The whirlpool of arguments – sporting, moral and legal – set in motion by Martin Johnson's self-confessed "over-reaction" in punching Robbie Russell 15 days ago is greater than any dizziness felt by the Saracens hooker. The latest developments yesterday in a case that has called into question the entire administration of discipline in rugby union surrounded Johnson's possible availability to lead England against France in Paris next Saturday.
In the early hours of Friday, Johnson was banned for three weeks by a disciplinary panel of the Rugby Football Union. The two-times Lions skipper – one of the very few rugby figures recognisable outside the sport – accepted the ban and will not be appealing. But before Friday was out, his club Leicester, backed by the umbrella organisations of both the professional players the Professional Rugby Players' Association and the Premiership clubs, launched an appeal against the jurisdiction of the RFU panel.
The subject on the minds of most England supporters is whether Johnson will be available at the Stade de France. If the appeal hearing is set post-Paris, he could play, albeit amid a probable storm of French indignation. If the hearing is rushed through this week, and the ban is upheld, he will not.
But the case helped raise a raft of questions that were grimly inevitable as rugby union continues its faltering steps into the open era. One of them is over Johnson's record. Johnson has won 18 of his 22 matches as England skipper, and he has never been sent off. But he was banned for five weeks a year ago for foul play. He was sent to the sin-bin for punching in arguably the most important match in Leicester's history, last May's Heineken Cup final, having had the same punishment for fighting in the semi-final against Gloucester. He was dropped for one game by his own England coach, Clive Woodward, for punching an opponent off the ball. On three other occasions since the 10-minute sin-bin was introduced in 1997, Johnson has been dispatched, and only once for a technical offence, which was later quashed. Johnson might consider himself lucky his ban was not longer. He might also ponder how many weeks or months he would have spent on the sidelines if any or all of the above incidents had been punished by a sending-off.
Rugby has to decide whether its toleration of violence is acceptable. The game used to revel in tales of the "99" call and players trashing hotels on the 1974 Lions tour. Woodward watched Johnson's punch live on TV, but what he did not see was any reason to drop his captain from the squad that routed Ireland 45-11 last week. Even Saracens – earnest, take-rugby-to-the-masses Saracens – greeted the Johnson-Russell set-to by playing the Rocky theme over the public address. France's coach, Bernard Laporte, aimed for the moral high ground by dropping a lock forward, David Auradou, for an act of foul play, but only for one match. Auradou is free to face either Johnson or his stand-in, Danny Grewcock, this week.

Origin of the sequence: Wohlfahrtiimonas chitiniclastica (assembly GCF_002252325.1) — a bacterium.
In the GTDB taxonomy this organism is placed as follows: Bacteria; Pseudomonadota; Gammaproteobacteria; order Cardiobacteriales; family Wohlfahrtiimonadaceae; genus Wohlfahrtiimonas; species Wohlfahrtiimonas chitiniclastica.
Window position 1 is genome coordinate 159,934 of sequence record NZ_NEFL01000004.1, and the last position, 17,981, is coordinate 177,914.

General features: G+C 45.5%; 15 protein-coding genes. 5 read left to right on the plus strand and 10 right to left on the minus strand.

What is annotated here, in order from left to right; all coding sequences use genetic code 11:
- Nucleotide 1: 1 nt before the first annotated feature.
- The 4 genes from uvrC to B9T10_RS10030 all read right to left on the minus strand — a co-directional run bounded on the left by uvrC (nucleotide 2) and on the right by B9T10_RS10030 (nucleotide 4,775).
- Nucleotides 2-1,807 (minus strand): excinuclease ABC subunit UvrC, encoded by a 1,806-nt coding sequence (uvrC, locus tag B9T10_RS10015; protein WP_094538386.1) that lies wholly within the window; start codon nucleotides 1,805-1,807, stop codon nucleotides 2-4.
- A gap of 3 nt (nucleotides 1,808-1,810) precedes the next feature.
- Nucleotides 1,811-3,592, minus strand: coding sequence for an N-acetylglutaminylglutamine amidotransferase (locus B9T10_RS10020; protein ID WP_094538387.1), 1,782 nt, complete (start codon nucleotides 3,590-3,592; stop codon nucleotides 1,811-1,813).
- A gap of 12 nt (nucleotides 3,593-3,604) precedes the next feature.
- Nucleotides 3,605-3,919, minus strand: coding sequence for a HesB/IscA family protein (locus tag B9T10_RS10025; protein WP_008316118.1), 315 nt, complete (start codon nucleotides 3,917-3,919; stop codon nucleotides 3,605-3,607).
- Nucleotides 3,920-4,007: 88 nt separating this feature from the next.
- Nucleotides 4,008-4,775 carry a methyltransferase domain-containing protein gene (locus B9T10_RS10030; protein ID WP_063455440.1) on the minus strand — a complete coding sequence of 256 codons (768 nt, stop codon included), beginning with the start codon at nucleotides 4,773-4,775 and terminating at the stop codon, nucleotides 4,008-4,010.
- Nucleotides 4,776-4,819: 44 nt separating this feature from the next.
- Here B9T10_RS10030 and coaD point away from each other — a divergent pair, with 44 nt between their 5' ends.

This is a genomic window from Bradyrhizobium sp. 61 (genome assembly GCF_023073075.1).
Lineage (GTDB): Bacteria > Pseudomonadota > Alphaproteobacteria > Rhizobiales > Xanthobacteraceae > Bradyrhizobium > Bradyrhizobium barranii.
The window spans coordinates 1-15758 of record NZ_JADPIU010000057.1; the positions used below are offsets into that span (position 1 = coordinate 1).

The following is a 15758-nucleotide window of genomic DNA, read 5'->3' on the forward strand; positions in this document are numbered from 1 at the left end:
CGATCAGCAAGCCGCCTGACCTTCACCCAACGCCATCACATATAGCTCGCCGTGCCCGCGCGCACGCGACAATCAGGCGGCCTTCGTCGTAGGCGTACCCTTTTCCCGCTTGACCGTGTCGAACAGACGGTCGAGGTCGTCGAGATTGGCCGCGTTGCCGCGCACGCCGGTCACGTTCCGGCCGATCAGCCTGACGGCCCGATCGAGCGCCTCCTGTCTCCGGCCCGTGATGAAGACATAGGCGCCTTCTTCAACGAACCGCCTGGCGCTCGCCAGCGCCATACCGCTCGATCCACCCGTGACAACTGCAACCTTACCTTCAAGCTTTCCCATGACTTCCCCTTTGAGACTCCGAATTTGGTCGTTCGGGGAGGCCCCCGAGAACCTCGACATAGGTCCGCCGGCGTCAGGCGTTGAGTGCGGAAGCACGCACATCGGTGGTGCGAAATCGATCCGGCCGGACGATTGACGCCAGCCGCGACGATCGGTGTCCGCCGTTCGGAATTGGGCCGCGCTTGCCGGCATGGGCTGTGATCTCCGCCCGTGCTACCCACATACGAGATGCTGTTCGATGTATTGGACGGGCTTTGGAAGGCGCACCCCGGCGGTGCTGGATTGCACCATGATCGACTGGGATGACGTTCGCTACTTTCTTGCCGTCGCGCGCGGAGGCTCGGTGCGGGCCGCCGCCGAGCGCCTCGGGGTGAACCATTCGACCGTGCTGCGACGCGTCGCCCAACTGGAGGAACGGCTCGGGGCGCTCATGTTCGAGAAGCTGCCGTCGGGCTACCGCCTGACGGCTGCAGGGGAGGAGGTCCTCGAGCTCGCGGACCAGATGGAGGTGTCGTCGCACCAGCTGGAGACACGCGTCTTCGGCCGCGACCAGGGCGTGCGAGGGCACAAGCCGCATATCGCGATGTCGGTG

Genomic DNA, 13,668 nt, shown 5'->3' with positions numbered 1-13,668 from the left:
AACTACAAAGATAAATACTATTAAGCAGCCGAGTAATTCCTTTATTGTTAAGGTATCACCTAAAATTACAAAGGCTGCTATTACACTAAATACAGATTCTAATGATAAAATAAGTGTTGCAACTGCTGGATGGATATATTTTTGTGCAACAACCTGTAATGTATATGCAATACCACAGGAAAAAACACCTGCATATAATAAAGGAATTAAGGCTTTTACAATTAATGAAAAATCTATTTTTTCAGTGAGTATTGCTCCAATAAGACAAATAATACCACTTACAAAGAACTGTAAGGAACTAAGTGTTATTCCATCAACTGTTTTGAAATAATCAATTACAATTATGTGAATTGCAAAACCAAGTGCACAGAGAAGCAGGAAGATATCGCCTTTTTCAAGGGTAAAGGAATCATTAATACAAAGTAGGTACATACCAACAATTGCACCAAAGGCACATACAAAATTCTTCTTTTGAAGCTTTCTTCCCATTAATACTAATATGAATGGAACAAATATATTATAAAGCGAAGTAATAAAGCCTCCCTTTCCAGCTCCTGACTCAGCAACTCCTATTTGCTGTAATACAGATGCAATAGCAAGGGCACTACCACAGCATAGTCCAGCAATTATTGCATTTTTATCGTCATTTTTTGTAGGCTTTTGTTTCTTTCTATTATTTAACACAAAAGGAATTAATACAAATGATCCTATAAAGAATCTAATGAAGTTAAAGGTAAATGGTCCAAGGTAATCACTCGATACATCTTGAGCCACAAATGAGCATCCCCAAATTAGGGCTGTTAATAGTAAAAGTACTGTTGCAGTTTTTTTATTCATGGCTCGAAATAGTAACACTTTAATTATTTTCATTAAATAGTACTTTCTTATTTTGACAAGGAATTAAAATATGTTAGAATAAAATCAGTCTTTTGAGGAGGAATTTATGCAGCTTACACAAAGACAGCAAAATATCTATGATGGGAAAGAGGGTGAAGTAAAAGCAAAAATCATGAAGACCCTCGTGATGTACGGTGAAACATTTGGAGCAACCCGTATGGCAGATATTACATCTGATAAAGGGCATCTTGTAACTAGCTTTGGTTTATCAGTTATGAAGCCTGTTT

Johnson's defence last Thursday evening was led by barrister Bitu Bhalla, whose chambers acted in the recent Lee Bowyer court case. Richard Smith QC, the Crown Court Recorder who chaired the RFU's three-man disciplinary panel, is a Leeds United supporter. This is the kind of detail that circulates among those whose lot it is to wait seven-and-a-half hours for something to happen.
More than half the wrangling time was spent discussing the challenge to the RFU's jurisdiction, which Leicester have now followed through. Leicester's argument, based on an interpretation of RFU rules, was that "exceptional circumstances" were required to charge Johnson, because his offence was "seen and dealt with" by the referee, and that these did not exist. A different interpretation is that the Union, through its disciplinary officer Robert Horner, was empowered to bring the case under Rule 5.12, which deals with "conduct which is prejudicial to the interests of the Union or the Game". Precedent was set in 1997 when two Newcastle forwards, Nick Popplewell and Dean Ryan, were cited for foul play despite having been penalised during the relevant matches.
The RFU men spent almost three hours in isolation, without the Leicester contingent, before pressing ahead. Horner emphatically denied that he had been swayed either by Johnson's status, or by press coverage, but he did quote the public interest, saying he had received "a significant number" of phone calls, emails and faxes about the incident.
The players' association is backing the referee's role as sole judge of fact – one of rugby's great cornerstones. The RFU and the Premiership have a system of video review and across-the-board consultation, but it all takes place in-house. Dave Pearson, who showed Johnson the yellow card at Saracens, would not be dropped for one mistake, but several referees in recent years have been quietly demoted for repeated poor performance. "The match officials must be supported," Horner said, but he has indicated a move for the Premiership to embrace the existing international variation that says an incident dealt with by the referee can nevertheless be reviewed by a citing commissioner.
In December 2000, the International Rugby Board, established an in-house Legal Department. The IRB's annual report for 2001 referred to "an environment of... a greater likelihood of litigation". The Human Rights Act dictates that appellants must have adequate time to prepare their case, so these things cannot always be rushed. A game for lawyers, or players?
The last word goes to the latter. Phil Vickery, the England prop, said of Paris: "We can't go into a game thinking 'oh dear, we haven't got Jonno'. We will have to take it on the chin." Ha, bloody ha, as Robbie Russell might have said.Reuse content